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  • Writer's pictureESSEX FREE PRESS

New “Edna’s Kitchen” sign raised in St. John the Evangelist Hall

by Sylene Argent

For at least 45-years, Edna Chevalier dedicated her cooking and organizational skills, time, and effort to St. John the Evangelist Hall in Woodslee as the long-time Hall Manager.

On the evening of Tuesday, April 25, the Woodslee Knights of Columbus and the Catholic Women’s League hosted a chili dinner as a way to do the two things Chevalier loved: offer food to the community and bring everyone together.

At the event, a special dedication took place in Chevalier’s honour. A handmade sign reading “Edna’s Kitchen” was revealed above the kitchen entrance at St. John the Evangelist Hall, where Chevalier spent so much of her time, dedicated to ensuring community events, weddings, memorial luncheons, and other important events went off without a hitch.

She did so with the help of her “Hall Ladies;” fellow women who worked or volunteered with Chevalier in the kitchen at St. John the Evangelist Hall.

In addition, a plaque was presented to her family members. It will hang by the kitchen doors to remind facility users for generations to come of Chevalier’s endless devotion as the Hall Manager and dedicated CWL member.

The recognition event took place around a month-and-a-half after Chevalier passed away at the age of 87. With so many onsite to celebrate the dedication, her nephew, Steve Chevalier, was sure his aunt would be humbled and proud of the honour.

“They all have their special Edna stories,” Steve said of the Hall Ladies present at the chili dinner.

He said the Woodslee Knights of Columbus and CWL started discussing a way to honour her many years of service in November. Steve said he was tasked to speak with his aunt about the opportunity, and she humbly declined.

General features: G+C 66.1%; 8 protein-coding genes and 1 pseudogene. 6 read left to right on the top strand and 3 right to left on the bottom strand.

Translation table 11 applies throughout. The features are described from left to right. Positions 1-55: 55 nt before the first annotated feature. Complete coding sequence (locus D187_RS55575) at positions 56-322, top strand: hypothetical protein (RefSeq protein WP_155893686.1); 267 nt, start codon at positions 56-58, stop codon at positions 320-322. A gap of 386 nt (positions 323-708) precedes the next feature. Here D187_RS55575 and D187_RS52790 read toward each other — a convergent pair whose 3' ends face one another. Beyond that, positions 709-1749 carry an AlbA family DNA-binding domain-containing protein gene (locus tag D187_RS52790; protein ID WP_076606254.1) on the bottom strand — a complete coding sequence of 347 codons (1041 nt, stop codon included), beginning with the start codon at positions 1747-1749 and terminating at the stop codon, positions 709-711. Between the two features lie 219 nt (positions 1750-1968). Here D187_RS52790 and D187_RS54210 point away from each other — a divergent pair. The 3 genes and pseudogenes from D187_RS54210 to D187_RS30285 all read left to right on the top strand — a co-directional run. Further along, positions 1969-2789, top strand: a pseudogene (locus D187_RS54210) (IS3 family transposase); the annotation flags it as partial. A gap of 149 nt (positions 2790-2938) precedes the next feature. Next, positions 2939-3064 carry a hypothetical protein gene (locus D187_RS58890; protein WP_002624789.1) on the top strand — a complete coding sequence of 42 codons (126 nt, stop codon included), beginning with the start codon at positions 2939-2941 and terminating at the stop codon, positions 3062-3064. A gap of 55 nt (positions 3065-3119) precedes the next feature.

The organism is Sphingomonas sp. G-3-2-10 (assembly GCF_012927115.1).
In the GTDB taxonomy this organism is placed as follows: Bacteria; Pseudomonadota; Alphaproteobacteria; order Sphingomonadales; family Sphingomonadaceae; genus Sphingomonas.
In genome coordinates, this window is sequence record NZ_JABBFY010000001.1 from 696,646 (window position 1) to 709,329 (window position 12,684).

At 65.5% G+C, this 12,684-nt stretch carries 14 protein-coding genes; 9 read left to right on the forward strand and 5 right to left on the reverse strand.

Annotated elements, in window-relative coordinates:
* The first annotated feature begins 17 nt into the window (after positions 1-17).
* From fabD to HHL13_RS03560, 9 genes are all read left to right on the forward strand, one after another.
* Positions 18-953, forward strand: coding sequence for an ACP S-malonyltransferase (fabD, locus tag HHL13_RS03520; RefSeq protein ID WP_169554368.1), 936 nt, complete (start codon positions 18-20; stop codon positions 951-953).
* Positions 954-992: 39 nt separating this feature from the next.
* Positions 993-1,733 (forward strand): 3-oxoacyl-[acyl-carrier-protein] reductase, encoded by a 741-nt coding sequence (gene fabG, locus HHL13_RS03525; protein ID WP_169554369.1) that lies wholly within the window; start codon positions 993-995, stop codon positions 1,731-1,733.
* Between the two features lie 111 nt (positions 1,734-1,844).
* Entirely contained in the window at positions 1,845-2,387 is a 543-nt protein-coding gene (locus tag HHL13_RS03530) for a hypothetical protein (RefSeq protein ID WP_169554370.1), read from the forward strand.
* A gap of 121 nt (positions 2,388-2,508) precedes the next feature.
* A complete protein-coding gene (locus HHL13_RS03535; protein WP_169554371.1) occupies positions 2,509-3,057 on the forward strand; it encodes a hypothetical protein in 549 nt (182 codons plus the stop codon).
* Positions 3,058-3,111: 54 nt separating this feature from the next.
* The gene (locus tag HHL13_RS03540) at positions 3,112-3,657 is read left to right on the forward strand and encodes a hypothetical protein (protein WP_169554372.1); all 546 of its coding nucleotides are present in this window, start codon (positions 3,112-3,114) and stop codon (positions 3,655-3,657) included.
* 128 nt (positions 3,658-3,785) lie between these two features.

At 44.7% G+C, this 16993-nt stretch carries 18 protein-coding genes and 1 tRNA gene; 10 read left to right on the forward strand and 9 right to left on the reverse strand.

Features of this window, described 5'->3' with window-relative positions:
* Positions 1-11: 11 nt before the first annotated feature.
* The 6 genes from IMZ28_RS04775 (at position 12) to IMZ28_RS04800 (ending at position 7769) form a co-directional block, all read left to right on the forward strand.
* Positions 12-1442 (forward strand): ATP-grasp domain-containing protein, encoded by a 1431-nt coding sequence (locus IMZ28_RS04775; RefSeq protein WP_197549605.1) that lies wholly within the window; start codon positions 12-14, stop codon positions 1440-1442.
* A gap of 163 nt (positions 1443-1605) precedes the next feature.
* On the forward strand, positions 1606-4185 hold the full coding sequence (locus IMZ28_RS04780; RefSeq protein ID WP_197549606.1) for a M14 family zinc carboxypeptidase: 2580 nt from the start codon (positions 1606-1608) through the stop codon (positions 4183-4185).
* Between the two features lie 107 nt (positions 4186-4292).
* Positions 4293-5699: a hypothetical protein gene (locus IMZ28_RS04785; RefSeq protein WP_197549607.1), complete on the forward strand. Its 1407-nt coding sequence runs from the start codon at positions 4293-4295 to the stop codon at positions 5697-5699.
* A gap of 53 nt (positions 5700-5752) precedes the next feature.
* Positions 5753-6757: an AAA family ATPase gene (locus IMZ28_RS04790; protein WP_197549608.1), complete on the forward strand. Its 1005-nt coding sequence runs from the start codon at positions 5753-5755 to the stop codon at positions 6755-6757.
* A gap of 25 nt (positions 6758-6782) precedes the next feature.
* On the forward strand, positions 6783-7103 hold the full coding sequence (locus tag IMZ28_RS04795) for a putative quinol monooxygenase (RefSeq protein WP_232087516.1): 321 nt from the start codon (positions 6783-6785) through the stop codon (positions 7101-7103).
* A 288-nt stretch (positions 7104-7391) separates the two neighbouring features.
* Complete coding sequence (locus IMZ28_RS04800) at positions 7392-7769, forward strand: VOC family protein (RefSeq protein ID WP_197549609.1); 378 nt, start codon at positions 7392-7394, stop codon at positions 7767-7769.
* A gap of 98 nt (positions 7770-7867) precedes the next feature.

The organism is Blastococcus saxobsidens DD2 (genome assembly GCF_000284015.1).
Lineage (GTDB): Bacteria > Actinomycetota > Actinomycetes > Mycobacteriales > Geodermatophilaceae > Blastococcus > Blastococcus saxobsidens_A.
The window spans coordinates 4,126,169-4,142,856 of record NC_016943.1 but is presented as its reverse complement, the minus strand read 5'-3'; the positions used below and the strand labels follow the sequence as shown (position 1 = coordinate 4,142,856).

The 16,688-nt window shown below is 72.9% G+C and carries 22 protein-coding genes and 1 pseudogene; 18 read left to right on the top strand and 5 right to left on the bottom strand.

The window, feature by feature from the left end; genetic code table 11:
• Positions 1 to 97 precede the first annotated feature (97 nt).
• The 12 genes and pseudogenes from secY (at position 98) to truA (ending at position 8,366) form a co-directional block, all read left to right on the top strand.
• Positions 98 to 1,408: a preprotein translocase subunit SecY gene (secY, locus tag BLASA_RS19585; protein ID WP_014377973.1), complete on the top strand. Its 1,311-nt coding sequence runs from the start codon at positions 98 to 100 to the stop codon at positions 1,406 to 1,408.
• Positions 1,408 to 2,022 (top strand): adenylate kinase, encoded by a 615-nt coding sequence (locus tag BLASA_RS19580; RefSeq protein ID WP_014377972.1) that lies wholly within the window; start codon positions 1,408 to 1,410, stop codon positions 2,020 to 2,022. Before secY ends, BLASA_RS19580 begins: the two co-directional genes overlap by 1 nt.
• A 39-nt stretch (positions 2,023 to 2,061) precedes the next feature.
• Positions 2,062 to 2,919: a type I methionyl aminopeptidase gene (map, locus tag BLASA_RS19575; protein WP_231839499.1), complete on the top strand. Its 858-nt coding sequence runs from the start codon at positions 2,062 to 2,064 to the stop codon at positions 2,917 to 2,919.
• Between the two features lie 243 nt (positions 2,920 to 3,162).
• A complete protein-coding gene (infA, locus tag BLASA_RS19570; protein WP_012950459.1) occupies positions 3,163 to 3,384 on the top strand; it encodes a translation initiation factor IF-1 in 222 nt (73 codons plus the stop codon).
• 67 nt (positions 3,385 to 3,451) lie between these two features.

“I told her she didn’t have a choice,” Steve joked, and it was then that she warmed up to the idea that something would be done to honour her years of commitment.

Shortly after that discussion, Steve said Chevalier fell ill and later passed before a celebration was able to take place.

Edna started as a volunteer at the hall, which was built in 1959. Her duties grew to employment with the popularity of the venue.

“Back in the ‘70s and ‘80s, this hall was the go to place for weddings,” Steve said. “You would have to book one to two-years in advance.” and added that at that time many local youths got their first jobs at the hall.

Deputy Mayor of Lakeshore, Kirk Walstedt, was pleased to bring greetings on behalf of the municipality, but noted he would have attended the event regardless of his position on Council.

He said Chevalier was always front and centre at the hall. She was a kind-hearted and lovely lady.

“You wanted to get along with her,” Walstedt joked, noting that he and Edna had always remained friends. He commended her on her years of services, which included helping to plan the Canada Day celebration in Woodslee last year.

“The sign is great,” Walstedt said, gesturing to the space above the kitchen door. “You could never come into the hall without seeing her standing there. She will be missed.”


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